Traditionally, linguists encode generalizations directly in the grammar. For instance, word-final devoicing isn’t a collection of segment-based rewrite rules like \[ \textit{z} \Rightarrow \textit{s} \mid \_ \$ \] and \[ \textit{v} \Rightarrow \textit{f} \mid \_ \$. \] Instead, we have a single feature-based rule \[ [+ \textit{voice}] \Rightarrow [- \textit{voice}] \mid \_ \$ \] or something along those lines. That’s easier to make sense of, and it explains why word-final devoicing tends to target a natural class of segments, rather than an arbitrary list of some voiced segments.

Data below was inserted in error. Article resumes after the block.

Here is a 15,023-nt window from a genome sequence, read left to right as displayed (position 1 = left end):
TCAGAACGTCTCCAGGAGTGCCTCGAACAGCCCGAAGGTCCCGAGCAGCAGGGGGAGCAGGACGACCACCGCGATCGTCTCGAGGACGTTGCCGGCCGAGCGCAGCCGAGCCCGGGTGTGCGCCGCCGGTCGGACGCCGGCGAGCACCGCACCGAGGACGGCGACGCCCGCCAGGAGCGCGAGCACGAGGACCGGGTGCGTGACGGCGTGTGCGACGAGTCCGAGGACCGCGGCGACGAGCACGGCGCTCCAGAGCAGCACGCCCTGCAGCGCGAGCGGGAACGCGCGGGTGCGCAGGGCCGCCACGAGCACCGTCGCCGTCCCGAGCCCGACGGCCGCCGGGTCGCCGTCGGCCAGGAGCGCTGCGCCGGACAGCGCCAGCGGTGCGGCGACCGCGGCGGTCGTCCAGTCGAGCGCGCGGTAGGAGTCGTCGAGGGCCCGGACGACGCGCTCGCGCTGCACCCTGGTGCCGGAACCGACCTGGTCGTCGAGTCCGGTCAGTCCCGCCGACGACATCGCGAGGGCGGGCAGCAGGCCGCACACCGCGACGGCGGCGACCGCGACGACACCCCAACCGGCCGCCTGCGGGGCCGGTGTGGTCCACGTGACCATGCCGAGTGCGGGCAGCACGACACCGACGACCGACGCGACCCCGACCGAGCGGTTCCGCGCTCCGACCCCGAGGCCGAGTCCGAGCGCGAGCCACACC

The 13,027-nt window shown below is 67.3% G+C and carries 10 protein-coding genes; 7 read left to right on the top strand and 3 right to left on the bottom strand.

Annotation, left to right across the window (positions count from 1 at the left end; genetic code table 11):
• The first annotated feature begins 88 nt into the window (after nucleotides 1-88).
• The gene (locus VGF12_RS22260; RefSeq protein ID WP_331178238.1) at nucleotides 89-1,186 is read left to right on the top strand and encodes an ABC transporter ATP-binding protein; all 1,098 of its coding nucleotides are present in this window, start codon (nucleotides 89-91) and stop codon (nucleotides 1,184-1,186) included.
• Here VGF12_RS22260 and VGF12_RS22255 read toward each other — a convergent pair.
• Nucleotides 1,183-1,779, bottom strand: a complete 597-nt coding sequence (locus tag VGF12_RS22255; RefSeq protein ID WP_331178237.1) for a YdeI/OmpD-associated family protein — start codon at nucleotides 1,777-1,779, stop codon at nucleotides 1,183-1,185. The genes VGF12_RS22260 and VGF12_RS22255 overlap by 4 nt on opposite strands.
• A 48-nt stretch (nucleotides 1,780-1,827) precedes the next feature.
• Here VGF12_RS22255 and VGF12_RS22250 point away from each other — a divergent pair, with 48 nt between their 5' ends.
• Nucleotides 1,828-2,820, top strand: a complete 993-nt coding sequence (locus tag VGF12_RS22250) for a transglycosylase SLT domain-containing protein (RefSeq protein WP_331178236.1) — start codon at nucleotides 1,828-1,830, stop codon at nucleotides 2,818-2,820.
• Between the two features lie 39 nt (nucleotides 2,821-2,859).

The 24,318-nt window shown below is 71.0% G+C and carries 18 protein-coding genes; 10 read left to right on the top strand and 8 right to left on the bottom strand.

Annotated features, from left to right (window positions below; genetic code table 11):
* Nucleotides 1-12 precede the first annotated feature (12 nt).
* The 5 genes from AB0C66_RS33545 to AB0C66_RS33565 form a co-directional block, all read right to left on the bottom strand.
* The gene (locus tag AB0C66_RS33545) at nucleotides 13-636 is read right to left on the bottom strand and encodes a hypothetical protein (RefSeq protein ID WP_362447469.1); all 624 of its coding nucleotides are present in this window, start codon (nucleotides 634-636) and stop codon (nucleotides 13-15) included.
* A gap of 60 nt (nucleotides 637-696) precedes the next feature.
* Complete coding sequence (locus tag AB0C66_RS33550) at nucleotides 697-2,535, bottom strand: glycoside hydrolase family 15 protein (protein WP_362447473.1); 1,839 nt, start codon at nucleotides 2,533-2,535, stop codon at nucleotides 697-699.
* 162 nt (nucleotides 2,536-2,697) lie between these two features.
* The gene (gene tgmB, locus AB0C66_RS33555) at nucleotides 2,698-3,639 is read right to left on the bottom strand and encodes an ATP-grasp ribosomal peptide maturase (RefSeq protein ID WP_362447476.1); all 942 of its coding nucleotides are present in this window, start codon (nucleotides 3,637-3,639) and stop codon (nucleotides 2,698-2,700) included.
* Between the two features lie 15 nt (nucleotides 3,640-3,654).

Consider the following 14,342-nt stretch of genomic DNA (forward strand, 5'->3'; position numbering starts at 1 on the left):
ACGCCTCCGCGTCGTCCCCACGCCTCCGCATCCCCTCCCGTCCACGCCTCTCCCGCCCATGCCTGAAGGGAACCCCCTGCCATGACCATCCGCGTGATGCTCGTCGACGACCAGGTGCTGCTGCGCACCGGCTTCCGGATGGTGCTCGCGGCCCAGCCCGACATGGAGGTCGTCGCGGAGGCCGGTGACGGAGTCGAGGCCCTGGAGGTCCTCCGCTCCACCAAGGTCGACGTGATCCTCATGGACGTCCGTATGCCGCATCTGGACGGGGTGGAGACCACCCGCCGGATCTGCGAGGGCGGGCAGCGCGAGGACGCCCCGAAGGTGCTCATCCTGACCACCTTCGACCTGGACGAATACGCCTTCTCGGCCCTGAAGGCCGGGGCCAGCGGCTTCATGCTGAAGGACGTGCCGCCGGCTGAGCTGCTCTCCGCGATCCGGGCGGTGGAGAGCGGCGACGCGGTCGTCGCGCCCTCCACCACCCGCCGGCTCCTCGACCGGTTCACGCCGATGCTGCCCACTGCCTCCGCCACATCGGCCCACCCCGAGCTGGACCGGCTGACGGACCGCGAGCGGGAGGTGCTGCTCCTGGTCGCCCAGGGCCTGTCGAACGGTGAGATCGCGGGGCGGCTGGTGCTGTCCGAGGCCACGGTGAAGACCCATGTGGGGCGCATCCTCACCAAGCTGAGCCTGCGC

But this doesn’t actually need to be in the grammar, it can be handled in the learning algorithm. Suppose that the learner actually infers grammars that use segment-based rewrite rules, but in identifying the correct target grammar is relies on notions of natural classes that are similar to what we have in the feature-based rule. Then the learner would be using a kind of meta-reasoning that is not directly encoded in the grammar. In a very literal sense, you could think of this as the learner identifying a feature-based rule and then compiling it out to a bundle of segment-based rules, but that’s probably too literal because learners can reason in much more abstract ways that consider the structure of the entire hypothesis space and aren’t tied to a specific way of representing rules. Either way the result is a system that still operates according to the relevant generalization, but the generalization is no longer encoded in the grammar.